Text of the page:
Publications

Article Results BAnner
Back to browse results
Association between socio-economic status and childhood undernutrition in Bangladesh; a comparison of possession score and poverty index
Authors: Mohsena M, Mascie-Taylor CG, Goto R.
Source: Public Health Nutrition, Oct;13(10):1498-504. doi: 10.1017/S1368980010001758. Epub 2010 Jun 25.
Topic(s): Child health
Economics
Nutrition
Poverty
Country: Asia
  Bangladesh
Published: OCT 2010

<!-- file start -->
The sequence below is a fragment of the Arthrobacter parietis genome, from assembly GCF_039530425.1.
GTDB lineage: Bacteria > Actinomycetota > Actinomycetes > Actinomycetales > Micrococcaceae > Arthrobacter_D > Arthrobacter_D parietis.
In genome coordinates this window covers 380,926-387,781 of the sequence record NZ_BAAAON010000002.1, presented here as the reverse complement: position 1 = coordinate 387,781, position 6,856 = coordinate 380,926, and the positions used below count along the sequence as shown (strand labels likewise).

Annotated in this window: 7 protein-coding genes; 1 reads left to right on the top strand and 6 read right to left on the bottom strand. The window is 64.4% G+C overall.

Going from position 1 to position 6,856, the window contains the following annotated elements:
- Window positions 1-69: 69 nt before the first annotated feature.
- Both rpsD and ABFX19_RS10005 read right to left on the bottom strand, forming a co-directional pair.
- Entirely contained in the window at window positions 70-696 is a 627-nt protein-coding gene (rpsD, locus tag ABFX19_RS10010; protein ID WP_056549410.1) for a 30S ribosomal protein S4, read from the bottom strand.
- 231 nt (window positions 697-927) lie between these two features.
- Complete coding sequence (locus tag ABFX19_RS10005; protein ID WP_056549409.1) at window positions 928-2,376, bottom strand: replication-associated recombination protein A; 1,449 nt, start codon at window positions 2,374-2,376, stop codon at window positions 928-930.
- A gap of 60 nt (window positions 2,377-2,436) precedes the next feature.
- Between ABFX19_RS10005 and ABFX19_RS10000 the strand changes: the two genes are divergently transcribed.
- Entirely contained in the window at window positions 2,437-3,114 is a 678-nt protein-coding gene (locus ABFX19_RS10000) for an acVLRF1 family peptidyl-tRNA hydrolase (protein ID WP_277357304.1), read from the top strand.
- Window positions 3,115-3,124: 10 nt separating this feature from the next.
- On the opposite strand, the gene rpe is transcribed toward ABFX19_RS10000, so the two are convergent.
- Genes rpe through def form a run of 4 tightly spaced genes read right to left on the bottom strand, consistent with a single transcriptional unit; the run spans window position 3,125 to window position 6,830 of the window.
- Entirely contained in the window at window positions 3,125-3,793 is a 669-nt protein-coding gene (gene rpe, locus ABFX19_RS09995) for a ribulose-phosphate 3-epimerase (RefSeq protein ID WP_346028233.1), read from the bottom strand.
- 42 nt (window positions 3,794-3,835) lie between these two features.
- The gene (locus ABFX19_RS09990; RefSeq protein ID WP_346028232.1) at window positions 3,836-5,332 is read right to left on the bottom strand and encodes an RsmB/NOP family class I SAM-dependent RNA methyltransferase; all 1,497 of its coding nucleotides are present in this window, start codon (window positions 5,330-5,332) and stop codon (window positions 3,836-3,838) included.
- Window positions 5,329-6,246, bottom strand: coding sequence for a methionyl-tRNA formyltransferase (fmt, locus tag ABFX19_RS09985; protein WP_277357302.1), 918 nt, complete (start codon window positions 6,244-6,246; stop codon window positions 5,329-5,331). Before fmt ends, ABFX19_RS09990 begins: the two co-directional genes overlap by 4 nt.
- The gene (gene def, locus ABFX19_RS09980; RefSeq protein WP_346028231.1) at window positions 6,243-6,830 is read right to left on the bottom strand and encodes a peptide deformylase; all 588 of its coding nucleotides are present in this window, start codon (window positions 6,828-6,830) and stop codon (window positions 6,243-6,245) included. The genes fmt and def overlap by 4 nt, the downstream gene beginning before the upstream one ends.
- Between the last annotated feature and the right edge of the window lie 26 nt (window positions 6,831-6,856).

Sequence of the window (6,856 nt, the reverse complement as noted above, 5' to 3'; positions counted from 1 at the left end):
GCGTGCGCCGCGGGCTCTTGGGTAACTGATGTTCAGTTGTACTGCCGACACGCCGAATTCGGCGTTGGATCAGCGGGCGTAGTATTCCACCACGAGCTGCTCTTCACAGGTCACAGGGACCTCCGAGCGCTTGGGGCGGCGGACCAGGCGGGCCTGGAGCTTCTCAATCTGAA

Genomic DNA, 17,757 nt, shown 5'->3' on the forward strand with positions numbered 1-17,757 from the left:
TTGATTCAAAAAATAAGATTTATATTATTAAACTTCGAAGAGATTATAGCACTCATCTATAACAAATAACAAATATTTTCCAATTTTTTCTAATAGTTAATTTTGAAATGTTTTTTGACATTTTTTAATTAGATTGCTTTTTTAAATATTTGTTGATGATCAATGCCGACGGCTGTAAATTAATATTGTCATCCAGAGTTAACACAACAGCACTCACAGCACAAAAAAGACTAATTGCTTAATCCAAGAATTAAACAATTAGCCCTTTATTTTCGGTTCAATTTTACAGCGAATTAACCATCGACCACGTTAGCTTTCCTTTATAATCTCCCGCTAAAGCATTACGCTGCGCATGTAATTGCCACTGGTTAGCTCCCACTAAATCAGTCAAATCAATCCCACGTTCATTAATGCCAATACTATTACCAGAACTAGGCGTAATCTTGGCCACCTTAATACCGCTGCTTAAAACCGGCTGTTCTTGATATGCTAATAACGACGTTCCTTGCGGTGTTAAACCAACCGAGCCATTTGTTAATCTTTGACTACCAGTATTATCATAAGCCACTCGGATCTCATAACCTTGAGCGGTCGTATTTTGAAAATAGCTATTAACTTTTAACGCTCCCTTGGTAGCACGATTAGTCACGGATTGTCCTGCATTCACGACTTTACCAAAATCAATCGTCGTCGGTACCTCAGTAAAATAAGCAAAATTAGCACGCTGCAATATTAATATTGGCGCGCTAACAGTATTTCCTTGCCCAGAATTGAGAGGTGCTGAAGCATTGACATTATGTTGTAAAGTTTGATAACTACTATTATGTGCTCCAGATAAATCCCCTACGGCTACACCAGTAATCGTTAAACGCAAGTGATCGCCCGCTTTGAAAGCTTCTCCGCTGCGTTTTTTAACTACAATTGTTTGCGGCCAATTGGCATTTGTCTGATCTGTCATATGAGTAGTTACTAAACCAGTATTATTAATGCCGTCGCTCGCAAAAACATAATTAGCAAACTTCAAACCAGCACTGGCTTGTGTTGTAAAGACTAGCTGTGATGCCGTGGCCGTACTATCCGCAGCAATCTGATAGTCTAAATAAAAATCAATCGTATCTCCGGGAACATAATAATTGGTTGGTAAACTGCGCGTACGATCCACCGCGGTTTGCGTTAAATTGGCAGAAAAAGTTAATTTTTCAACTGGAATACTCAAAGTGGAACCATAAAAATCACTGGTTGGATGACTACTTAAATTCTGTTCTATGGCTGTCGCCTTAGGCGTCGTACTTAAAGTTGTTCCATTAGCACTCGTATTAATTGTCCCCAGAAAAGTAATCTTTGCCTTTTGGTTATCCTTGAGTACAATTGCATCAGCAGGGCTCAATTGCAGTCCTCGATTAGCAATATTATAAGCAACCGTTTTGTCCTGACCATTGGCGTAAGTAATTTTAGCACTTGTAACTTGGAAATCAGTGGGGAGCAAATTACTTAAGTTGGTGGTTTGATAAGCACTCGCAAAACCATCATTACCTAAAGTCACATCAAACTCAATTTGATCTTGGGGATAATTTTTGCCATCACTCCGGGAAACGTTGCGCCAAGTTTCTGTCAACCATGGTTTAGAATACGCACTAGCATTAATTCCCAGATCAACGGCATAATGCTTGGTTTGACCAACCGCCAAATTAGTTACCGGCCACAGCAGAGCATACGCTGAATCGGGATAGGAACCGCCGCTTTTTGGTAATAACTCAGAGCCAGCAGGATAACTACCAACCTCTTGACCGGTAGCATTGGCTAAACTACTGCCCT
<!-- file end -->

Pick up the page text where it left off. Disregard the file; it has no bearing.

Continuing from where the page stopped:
Abstract: OBJECTIVE: To determine how much of the variation in nutritional status of Bangladeshi children under 5 years old can be attributed to the socio-economic status of the family. DESIGN: Nutritional status used reference Z-scores of weight-for-age (WAZ), height-for-age (HAZ) and weight-for-height (WHZ). A 'possession score' was generated based on ownership of a radio, television, bicycle, motorcycle and telephone, and the availability of electricity, with categories of 0 to 4+ possessions. A five-point (quintile) 'poverty index' was created using principal component analysis. SETTING: The Bangladesh Demographic and Health Survey 2004 was the source of data. SUBJECTS: A sample of 4891 children aged <5 years was obtained. RESULTS: Some 57.8 % of the sample was either stunted, wasted or underweight (7.7 % were stunted, wasted and underweight). Of those stunted (48.4 %), 25.7 % were also underweight. Underweight and wasting prevalences were 40.7 % and 14.3 %, respectively. Mean WAZ, HAZ and WHZ did not differ by sex. Children of mothers with no education or no possessions were, on average, about 1 sd more underweight and stunted than those with higher educated mothers or with 4+ possessions. The possession score provided much greater discrimination of undernutrition than the poverty index. Nearly 50 % of children from households with no possessions were stunted, wasted or underweight (only 27 % in the poorest quintile), compared with only 3-6 % of children from households with 4+ possessions (over 13 % in the richest quintile). CONCLUSIONS: Maternal education and possession score were the main predictors of a child's nutritional status. Possession score was a much better indicator of undernutrition than the poverty index.